November 17, 2011
Interview With Mary Raso
Mary Raso was born in Welland, Ontario on June 21, 1921. Her eldest sister was married to Antonio Raso, who was interned at Petawawa in 1940. He was held at the Canadian National Exhibition (CNE) grounds in Toronto before being taken to Petawawa. He was released around nine or ten months later. Mary’s sister (along with her daughter and mother-in-law) came to live with Mary while Antonio was in the camp because their home was confiscated. Mary believes Antonio was arrested because he started the Sons of Italy chapter in Welland. While Mary’s husband was not interned, he was fingerprinted and was ordered to report weekly to the Royal Canadian Mounted Police (RCMP). Mary says that she did not have to report because she was Canadian-born. After Mary’s husband died she worked to support the family by opening up her own business selling high-priced china. She was very successful and she worked until she was 88 years old.
In this opening clip Mary Raso introduces herself and talks about attending Italian language classes in Welland.
Mary Raso talks about the discrimination Italian Canadians faced after the war was declared.
Mary Raso mentions that was not fingerprinted by the RCMP after war was declared. However, she does mention that he sister was called in for questioning after her sister’s husband was interned.
Mary Raso describes the day that her brother-in-law was arrested.
In this clip Mary Raso expresses her belief that her brother-in-law was arrested and interned because he started the Order Sons of Italy chapter in Welland.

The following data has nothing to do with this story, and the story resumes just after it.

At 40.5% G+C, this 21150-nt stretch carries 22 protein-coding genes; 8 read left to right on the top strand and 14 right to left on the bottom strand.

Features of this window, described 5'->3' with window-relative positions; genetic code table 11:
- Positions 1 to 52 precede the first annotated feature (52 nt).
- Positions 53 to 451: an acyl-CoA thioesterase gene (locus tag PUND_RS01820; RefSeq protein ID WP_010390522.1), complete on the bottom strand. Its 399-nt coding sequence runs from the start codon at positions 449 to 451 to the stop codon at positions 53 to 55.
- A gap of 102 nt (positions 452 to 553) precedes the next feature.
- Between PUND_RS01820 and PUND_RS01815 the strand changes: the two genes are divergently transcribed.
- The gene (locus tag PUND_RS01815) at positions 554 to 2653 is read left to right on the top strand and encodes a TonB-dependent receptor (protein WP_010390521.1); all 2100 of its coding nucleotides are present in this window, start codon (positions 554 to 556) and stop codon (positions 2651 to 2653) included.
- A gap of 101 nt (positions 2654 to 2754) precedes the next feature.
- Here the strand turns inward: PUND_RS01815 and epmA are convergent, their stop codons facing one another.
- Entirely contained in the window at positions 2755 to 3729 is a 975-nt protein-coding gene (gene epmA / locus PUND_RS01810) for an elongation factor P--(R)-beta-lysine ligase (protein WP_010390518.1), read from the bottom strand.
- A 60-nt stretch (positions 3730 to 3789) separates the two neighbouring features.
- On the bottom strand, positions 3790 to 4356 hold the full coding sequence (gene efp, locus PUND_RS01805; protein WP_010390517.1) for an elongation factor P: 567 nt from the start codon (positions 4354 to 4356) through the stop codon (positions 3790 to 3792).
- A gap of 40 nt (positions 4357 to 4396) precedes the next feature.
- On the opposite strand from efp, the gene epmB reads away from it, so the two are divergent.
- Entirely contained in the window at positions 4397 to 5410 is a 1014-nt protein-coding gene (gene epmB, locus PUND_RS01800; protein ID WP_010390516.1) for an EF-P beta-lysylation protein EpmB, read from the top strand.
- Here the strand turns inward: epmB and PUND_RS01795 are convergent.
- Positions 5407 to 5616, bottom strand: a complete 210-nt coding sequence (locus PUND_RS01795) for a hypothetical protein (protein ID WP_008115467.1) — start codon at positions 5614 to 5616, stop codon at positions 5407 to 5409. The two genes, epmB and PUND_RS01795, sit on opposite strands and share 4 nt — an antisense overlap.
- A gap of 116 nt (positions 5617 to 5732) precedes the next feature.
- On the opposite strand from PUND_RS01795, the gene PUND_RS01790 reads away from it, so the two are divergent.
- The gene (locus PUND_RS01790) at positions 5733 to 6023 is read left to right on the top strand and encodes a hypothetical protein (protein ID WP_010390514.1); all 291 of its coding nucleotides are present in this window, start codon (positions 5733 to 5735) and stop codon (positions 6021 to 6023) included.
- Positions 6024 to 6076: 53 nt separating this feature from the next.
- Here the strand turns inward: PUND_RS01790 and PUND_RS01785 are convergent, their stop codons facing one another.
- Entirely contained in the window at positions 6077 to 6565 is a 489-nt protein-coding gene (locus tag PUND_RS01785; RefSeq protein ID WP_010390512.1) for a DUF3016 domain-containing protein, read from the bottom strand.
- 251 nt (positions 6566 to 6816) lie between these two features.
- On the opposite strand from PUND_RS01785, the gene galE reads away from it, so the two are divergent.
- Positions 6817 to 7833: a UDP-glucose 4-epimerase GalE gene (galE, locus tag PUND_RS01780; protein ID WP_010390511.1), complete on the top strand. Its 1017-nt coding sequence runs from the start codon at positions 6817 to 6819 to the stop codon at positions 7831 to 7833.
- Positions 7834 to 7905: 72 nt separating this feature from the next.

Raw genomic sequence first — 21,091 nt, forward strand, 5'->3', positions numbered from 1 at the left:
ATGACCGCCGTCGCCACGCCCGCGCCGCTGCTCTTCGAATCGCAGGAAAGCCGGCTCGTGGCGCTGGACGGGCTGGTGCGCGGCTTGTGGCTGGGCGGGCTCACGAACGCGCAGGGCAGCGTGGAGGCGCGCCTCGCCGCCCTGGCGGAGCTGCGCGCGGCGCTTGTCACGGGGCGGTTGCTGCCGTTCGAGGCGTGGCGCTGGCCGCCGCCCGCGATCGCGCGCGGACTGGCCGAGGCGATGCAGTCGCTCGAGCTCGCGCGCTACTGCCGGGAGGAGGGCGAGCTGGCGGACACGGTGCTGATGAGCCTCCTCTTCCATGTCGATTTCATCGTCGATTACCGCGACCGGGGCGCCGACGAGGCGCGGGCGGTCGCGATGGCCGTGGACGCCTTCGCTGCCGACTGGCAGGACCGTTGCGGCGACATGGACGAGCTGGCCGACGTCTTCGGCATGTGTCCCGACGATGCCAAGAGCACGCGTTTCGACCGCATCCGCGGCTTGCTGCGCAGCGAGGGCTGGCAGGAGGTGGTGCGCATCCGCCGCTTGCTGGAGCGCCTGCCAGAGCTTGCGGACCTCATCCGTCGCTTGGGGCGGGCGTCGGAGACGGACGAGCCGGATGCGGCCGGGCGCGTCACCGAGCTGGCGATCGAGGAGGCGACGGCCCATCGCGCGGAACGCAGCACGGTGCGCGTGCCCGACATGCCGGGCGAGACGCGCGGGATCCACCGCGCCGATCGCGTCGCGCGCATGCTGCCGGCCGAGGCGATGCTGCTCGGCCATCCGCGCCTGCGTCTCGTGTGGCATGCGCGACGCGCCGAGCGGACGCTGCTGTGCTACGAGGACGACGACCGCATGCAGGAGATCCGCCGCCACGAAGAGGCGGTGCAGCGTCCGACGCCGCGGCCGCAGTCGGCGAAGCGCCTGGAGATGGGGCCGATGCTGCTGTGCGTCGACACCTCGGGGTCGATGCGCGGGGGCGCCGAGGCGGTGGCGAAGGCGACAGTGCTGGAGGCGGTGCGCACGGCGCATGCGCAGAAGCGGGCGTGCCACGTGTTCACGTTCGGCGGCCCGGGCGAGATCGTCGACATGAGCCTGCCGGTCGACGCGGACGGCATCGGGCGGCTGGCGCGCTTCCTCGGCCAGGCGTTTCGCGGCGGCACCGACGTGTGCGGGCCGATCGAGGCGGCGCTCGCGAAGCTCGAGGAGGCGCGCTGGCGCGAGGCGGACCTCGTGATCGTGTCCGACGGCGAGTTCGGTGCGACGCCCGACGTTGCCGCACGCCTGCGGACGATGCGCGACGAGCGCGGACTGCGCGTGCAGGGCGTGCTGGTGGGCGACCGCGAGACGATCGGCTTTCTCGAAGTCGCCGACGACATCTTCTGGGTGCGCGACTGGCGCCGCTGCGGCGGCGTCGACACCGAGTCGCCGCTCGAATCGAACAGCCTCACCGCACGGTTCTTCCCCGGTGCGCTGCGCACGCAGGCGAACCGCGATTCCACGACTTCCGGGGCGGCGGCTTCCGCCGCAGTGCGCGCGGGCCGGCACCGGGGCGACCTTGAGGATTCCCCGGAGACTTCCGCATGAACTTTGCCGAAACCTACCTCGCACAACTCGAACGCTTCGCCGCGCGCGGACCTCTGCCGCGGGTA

Mary Raso briefly explains that the members of the Order Sons of Italy stopped meeting after June 10, 1940.
Mary Raso describes the day her brother-in-law was arrested by the RCMP.
Mary Raso describes how her sister’s funds were confiscated upon her husband’s arrest and mentions that her sister was forced to go live with Mary during his absence.
In this clip Mary Raso speaks about Dr. Ignazio Scozzafave, who was also interned during World War II.
Mary Raso recounts an incident of discrimination that occurred the day her brother-in-law was arrested.
Mary Raso briefly describes the difficulty her sister faced while her husband was interned and talks about how he quickly looked for a job upon his release.
Mary Raso shares what she knows about her brother-in-law’s internment experience.
Mary Raso explains that although her sister never visited her husband in the internment camp, they did communicate via letters.
Mary Raso describes how her brother-in-law returned to normal life after his release from the internment camp.
Mary Raso briefly talks about her husband’s enemy alien designation.
In this clip Mary Raso speaks about Verna Lo Bosco, one of the four Italian Canadian women who were interned during World War II.
Mary Raso briefly speaks about Antonio Nero, a local grocer who was also interned during World War II.
In this final clip Mary Raso reflects on the internment period and shares her views on the issue of compensation.